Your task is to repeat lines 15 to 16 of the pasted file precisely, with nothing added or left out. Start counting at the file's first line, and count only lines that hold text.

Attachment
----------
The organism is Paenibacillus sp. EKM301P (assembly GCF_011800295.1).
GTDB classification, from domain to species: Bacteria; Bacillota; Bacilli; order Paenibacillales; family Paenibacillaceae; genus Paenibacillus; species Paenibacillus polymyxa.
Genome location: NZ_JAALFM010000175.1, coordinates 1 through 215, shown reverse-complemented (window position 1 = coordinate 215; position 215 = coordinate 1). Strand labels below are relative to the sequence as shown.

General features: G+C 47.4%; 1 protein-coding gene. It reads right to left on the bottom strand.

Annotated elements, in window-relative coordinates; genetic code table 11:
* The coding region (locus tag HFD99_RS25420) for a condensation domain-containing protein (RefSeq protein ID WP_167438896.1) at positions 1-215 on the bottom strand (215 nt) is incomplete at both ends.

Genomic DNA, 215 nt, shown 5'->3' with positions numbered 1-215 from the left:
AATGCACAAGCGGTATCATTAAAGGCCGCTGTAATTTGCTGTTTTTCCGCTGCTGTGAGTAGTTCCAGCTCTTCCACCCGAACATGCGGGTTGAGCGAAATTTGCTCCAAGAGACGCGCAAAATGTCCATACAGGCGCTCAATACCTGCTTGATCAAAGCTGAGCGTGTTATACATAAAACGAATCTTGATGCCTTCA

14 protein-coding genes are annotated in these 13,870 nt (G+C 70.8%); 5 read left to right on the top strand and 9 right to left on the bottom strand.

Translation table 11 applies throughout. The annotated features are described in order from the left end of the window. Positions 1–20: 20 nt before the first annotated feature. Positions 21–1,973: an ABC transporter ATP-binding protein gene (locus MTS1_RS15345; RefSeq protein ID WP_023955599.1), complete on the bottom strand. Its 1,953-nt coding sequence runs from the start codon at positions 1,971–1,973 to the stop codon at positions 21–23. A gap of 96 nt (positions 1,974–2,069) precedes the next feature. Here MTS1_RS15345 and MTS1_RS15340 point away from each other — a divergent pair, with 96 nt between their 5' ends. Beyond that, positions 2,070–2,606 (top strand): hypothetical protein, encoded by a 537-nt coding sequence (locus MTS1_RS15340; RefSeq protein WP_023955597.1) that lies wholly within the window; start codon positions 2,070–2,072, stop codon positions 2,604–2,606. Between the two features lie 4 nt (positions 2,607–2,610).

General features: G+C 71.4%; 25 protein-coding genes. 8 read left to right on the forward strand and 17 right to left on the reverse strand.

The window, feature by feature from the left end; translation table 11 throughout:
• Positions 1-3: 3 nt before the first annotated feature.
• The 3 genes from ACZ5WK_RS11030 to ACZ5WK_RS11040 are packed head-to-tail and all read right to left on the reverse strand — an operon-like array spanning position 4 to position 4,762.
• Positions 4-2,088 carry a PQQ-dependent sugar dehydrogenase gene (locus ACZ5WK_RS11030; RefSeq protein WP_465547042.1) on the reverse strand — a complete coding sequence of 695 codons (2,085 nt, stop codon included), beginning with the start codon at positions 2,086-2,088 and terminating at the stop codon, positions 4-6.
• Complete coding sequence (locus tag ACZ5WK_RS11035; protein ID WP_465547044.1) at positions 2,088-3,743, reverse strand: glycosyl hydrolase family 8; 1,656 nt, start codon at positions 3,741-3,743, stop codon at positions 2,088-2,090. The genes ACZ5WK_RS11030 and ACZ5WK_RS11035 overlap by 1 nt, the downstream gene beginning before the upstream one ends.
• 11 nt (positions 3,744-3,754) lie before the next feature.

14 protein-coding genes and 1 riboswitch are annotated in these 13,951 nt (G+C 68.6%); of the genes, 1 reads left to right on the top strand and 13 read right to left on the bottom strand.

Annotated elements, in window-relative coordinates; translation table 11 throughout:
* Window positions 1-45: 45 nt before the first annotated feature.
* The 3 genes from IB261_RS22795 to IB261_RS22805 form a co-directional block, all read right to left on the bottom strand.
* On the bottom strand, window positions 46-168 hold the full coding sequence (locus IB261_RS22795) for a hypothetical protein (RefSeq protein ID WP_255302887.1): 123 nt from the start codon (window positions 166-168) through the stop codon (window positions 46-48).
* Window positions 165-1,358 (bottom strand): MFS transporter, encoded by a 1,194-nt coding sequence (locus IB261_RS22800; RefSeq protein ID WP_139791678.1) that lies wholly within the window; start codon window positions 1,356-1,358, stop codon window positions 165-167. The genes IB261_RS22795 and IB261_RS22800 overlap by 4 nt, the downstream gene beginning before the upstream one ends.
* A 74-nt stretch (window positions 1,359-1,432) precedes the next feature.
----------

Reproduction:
• Positions 4-2,088 carry a PQQ-dependent sugar dehydrogenase gene (locus ACZ5WK_RS11030; RefSeq protein WP_465547042.1) on the reverse strand — a complete coding sequence of 695 codons (2,085 nt, stop codon included), beginning with the start codon at positions 2,086-2,088 and terminating at the stop codon, positions 4-6.
• Complete coding sequence (locus tag ACZ5WK_RS11035; protein ID WP_465547044.1) at positions 2,088-3,743, reverse strand: glycosyl hydrolase family 8; 1,656 nt, start codon at positions 3,741-3,743, stop codon at positions 2,088-2,090. The genes ACZ5WK_RS11030 and ACZ5WK_RS11035 overlap by 1 nt, the downstream gene beginning before the upstream one ends.